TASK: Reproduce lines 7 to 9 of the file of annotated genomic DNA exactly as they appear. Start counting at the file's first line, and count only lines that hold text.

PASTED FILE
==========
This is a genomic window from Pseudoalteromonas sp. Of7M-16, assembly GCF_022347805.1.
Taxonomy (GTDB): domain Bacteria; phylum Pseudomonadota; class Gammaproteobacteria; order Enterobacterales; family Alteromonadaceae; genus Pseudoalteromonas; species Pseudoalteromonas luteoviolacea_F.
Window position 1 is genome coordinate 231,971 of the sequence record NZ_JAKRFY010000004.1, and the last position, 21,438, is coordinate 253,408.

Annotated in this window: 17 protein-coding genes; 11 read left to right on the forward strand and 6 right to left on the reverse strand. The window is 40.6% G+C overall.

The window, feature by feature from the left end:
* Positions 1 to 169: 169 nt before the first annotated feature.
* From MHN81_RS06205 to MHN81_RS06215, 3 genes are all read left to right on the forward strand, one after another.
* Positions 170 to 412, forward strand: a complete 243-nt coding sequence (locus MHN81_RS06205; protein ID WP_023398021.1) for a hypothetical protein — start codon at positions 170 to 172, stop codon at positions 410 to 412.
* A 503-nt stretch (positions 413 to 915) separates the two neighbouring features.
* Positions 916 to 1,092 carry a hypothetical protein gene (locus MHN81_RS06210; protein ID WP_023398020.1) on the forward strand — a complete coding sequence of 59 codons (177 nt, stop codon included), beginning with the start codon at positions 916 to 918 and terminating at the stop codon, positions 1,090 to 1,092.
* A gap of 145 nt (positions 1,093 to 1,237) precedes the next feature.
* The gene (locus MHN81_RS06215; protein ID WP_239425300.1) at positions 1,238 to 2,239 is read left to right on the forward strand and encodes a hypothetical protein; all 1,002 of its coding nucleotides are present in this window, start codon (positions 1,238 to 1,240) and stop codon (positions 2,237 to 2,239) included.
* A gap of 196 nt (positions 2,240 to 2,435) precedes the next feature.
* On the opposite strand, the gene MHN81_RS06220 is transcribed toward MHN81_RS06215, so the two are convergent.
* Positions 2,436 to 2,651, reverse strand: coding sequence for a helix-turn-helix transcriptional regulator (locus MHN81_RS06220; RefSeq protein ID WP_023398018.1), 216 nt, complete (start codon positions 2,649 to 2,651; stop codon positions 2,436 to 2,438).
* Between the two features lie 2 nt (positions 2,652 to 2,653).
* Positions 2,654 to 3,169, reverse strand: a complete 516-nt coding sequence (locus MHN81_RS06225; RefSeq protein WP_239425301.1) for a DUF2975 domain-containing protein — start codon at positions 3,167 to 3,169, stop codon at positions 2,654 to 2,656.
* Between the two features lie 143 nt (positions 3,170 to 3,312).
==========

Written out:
* From MHN81_RS06205 to MHN81_RS06215, 3 genes are all read left to right on the forward strand, one after another.
* Positions 170 to 412, forward strand: a complete 243-nt coding sequence (locus MHN81_RS06205; protein ID WP_023398021.1) for a hypothetical protein — start codon at positions 170 to 172, stop codon at positions 410 to 412.
* A 503-nt stretch (positions 413 to 915) separates the two neighbouring features.